Do you ever wonder why we stick jewelry in the weirdest places of our body? When you see that video about a tongue or lip piercing going terribly wrong, do you ever want to know how it all started?
Do you know anyone who looks like this?
According to the Guinness Book of World Records Elaine Davidson is the “Most Pierced Woman” with over 9,000 piercings as of 2012. Wow. She might have more by now…
While I just have my ears pierced, I have to say that piercings give people a nice edge. The history of putting objects into the body dates back at least 5,000 years, but why did people do it?
The first record that we have is from Otzi the Iceman, the oldest mummy that was discovered half-frozen in a glacier in Austria by some tourists. It turns out he had pierced ears with holes ranging from 7-11 mm in diameter. He also had over 50 tattoos! It is believed that Ötzi lived around 3,300 BC, so it’s clear that ear piercing has been a relatively constant and important part of our culture practically since the dawn of humanity.
There is a lot of evidence from historical records and archaeological findings demonstrating that ear and nose piercings have been popular around the world. Piercings demonstrated many things from spirituality to wealth, to prostitution, to protection.
Tribes would pierce their ears for magical purposes. Believing that demons and spirits were repelled by metal, the tribes wore metallic ear piercings to prevent the bad spirits from entering through the ear. That’ll show them!
2000 years after Otzi, in ancient Egypt (around the time of King Tut) the trend was still going strong, with the boy king also displaying evidence of wearing earrings, along with many other Ancient Egyptians. They were usually worn to display their wealth and portray beauty. Different types of body piercings were restricted only to the royal family. It is said that only the pharaoh could pierce his navel and anyone else that did so would be executed, but there is not really evidence that this story is true…sorry to disappoint. The rumor is much more exciting!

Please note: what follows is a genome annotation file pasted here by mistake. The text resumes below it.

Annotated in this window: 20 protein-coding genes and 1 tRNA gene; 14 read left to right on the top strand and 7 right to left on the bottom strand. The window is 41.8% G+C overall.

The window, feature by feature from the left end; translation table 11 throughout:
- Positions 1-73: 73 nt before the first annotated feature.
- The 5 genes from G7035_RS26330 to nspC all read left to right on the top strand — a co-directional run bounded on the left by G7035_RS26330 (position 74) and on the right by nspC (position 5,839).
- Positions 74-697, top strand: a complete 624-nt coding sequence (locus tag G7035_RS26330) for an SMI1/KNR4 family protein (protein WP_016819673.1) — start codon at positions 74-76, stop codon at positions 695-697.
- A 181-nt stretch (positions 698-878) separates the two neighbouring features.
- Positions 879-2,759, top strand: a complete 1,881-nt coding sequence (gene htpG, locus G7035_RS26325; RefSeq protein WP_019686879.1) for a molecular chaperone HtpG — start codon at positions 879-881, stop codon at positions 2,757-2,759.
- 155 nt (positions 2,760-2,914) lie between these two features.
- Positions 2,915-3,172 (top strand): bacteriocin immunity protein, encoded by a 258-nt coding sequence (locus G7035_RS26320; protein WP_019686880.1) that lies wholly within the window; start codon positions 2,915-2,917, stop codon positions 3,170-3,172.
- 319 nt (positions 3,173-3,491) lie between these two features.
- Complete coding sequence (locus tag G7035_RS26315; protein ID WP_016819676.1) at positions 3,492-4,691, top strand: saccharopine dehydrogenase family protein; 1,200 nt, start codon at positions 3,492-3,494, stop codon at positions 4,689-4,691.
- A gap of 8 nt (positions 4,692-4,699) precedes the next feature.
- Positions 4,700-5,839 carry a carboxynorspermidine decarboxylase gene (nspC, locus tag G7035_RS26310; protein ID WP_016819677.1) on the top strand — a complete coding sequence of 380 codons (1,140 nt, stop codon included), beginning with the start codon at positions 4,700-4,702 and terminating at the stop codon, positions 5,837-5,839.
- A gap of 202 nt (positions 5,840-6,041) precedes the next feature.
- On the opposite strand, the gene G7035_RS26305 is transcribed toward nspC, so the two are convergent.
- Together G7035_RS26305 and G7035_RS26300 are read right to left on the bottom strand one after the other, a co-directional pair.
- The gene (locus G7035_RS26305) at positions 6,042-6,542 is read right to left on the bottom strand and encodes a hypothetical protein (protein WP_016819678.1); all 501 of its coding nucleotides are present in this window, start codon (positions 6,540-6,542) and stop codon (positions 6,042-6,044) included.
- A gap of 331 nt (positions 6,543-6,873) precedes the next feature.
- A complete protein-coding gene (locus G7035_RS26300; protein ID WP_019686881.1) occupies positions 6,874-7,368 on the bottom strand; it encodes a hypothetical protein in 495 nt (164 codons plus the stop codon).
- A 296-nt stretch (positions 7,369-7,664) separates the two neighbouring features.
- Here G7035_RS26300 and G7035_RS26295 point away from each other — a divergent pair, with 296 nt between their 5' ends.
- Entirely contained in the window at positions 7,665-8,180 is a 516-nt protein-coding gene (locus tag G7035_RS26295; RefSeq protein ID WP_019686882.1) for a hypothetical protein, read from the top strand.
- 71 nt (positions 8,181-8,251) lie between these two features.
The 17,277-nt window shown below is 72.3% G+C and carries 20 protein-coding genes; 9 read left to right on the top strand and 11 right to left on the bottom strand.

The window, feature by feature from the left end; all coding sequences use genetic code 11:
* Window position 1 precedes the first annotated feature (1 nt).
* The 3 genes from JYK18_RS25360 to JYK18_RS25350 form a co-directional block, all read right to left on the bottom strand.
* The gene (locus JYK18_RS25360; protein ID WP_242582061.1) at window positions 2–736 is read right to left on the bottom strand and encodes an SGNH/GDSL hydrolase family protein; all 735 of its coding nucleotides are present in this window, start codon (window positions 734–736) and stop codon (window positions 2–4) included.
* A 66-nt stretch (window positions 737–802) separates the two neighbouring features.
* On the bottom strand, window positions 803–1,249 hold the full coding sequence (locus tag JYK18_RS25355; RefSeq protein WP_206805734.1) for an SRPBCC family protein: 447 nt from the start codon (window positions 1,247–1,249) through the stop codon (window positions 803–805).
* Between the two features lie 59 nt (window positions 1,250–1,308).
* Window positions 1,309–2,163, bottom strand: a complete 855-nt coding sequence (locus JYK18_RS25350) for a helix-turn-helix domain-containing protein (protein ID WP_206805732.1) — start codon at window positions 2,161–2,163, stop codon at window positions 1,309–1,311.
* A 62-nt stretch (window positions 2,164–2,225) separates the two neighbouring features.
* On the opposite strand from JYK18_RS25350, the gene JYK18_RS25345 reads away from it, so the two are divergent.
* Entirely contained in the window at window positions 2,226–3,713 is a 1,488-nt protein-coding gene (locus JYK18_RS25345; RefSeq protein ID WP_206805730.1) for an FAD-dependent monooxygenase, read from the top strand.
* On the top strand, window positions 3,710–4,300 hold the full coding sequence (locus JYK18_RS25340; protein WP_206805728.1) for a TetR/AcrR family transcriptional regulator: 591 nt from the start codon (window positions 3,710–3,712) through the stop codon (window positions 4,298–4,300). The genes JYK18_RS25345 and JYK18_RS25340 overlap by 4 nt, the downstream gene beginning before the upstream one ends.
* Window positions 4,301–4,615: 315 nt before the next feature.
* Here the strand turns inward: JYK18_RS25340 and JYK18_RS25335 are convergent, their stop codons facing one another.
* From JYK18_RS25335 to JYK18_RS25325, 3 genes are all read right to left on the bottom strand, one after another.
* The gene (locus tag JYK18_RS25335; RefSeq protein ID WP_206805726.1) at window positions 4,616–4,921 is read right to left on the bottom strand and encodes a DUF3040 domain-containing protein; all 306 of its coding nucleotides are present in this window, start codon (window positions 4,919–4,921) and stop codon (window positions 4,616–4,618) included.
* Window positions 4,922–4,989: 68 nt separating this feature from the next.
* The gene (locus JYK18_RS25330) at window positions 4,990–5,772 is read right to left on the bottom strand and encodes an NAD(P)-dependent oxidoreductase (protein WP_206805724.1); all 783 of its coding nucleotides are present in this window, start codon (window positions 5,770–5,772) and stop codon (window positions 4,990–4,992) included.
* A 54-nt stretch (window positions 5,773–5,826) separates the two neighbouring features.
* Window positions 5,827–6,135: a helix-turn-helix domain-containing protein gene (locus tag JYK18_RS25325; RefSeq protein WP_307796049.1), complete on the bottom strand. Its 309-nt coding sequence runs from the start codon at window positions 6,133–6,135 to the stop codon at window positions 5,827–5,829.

The first recorded mention of nose rings is in Genesis 24:22. When Abraham decides to find a wife for his son Isaac, Rebekah is given a gold nose ring. It is still a common practice among the Berber and Bedouin peoples of North Africa and the Middle East for the husband to give his bride a gold nose ring when they are married. The size of the ring indicates the wealth of the family, and, if a death or divorce occurs, the wife can use the gold in her nose to sell and support herself. It’s financial security that you can wear!
Mughal emperors brought the practice to India in the 16th century. A stud or ring is often worn in the left nostril by women, as the left side is associated with female reproductive organs. The piercing is supposed to lessen the pain of birth and menstruation.
In Ancient Rome, earrings continued to be in fashion as a mostly male accessory, with Julius Caesar himself wearing them during his reign. Men would also pierce their nipples to signify strength and virility and was a badge of honor that demonstrated their dedication to the Roman Empire. Well if Julius Caesar had them then it must be true…
In the mid-14th century, Queen Isabella of France introduced “garments of the grand neckline,” dresses with such low necklines — sometimes to the navel — that the nipples were often openly displayed. As such, nipple piercing became popular and the jewelry usually matched the dress. Ouch!
In the Elizabethan era of late 16th century Britain, any man of the nobility had at least one ear piercing to show off his wealth. Around Europe hairstyles that showed the ear became popular and earrings became the fashion – you might remember this famous painting –The Girl With the Pearl Earring by Vermeer shown here (also played by Scarlett Johansen in the movie).
Sailors throughout history would also pierce their ears, knowing that if they were to die at sea, the earring recovered from their body could pay for their funeral.